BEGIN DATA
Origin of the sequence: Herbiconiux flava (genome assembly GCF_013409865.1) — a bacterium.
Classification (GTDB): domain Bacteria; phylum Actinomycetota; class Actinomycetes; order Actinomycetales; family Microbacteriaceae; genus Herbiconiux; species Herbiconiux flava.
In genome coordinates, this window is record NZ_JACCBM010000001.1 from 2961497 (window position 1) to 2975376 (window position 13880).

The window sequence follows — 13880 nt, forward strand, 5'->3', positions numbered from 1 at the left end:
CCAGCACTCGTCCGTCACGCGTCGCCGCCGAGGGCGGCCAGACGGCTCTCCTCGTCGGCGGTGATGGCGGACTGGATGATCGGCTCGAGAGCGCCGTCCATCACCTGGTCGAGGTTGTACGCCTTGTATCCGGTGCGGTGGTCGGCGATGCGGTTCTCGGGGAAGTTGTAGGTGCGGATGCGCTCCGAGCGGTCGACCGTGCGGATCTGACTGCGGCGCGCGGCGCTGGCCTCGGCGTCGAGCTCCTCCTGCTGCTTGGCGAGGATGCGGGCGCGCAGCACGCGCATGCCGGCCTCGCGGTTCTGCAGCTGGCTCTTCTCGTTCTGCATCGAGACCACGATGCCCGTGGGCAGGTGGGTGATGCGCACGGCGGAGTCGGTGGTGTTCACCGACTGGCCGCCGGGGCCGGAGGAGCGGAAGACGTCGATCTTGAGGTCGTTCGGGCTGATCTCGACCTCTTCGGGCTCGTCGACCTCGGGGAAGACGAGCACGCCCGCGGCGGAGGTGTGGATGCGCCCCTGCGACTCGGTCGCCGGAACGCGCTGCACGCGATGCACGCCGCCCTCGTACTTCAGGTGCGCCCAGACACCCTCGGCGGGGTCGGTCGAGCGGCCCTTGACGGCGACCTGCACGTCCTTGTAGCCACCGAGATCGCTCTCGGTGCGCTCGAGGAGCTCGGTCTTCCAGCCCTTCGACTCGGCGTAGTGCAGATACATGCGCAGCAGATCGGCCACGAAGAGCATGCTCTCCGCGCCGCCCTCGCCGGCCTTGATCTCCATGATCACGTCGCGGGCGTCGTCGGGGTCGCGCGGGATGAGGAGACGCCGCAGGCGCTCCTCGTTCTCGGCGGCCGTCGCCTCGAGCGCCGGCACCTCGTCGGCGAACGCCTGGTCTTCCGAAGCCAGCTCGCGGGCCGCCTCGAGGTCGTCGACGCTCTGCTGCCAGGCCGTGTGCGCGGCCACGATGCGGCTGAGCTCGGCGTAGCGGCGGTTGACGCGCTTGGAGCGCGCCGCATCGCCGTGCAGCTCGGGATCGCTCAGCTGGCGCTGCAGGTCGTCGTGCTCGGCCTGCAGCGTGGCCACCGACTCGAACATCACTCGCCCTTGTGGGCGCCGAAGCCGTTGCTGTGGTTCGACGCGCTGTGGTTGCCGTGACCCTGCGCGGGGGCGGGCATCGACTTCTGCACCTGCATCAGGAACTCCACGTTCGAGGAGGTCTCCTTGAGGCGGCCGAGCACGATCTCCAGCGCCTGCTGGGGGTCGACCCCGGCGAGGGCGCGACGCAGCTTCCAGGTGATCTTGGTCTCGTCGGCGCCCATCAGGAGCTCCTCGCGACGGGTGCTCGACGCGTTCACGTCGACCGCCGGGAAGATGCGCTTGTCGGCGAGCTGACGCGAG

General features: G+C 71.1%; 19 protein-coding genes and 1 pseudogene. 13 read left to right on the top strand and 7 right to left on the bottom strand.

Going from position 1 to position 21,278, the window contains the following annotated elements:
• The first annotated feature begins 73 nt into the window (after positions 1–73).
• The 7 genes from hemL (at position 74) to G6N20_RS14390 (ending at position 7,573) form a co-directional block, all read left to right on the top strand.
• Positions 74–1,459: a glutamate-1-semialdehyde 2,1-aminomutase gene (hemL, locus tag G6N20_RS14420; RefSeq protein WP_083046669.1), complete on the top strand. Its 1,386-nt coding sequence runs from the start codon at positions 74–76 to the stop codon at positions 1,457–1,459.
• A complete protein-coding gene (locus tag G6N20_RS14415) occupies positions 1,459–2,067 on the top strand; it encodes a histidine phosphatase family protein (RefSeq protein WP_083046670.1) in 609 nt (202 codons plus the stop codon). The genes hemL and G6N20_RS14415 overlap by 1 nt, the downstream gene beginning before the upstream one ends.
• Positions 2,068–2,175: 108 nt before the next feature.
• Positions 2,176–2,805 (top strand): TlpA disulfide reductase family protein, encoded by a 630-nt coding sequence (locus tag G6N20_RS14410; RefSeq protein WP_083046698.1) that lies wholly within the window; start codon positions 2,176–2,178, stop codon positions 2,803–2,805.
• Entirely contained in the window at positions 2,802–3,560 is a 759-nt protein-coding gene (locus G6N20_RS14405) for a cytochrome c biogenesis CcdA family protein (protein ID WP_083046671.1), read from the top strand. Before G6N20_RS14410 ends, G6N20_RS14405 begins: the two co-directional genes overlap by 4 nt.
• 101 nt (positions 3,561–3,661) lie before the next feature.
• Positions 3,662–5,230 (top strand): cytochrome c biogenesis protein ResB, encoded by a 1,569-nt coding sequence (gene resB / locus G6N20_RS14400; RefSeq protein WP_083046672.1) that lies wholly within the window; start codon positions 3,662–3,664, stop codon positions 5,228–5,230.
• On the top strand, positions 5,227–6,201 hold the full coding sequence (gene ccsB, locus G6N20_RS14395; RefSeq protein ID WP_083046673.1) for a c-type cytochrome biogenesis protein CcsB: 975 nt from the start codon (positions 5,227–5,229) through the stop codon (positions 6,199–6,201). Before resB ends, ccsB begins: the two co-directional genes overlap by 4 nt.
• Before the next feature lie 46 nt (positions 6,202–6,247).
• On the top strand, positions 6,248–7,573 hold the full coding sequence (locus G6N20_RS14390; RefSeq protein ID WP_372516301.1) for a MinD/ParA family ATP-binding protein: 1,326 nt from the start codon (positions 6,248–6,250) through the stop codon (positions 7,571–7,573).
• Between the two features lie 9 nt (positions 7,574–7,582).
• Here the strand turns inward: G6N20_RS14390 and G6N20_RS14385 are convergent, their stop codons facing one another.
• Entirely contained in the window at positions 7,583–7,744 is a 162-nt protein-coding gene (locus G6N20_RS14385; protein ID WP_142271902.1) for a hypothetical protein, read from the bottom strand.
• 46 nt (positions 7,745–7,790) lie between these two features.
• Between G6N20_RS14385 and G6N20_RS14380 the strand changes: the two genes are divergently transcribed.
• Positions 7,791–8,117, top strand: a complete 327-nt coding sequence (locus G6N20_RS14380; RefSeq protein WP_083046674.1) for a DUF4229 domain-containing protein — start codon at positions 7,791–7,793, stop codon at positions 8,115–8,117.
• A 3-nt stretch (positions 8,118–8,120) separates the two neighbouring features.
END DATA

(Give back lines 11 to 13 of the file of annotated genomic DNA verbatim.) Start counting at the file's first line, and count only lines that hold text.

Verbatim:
• A complete protein-coding gene (locus tag G6N20_RS14415) occupies positions 1,459–2,067 on the top strand; it encodes a histidine phosphatase family protein (RefSeq protein WP_083046670.1) in 609 nt (202 codons plus the stop codon). The genes hemL and G6N20_RS14415 overlap by 1 nt, the downstream gene beginning before the upstream one ends.
• Positions 2,068–2,175: 108 nt before the next feature.
• Positions 2,176–2,805 (top strand): TlpA disulfide reductase family protein, encoded by a 630-nt coding sequence (locus tag G6N20_RS14410; RefSeq protein WP_083046698.1) that lies wholly within the window; start codon positions 2,176–2,178, stop codon positions 2,803–2,805.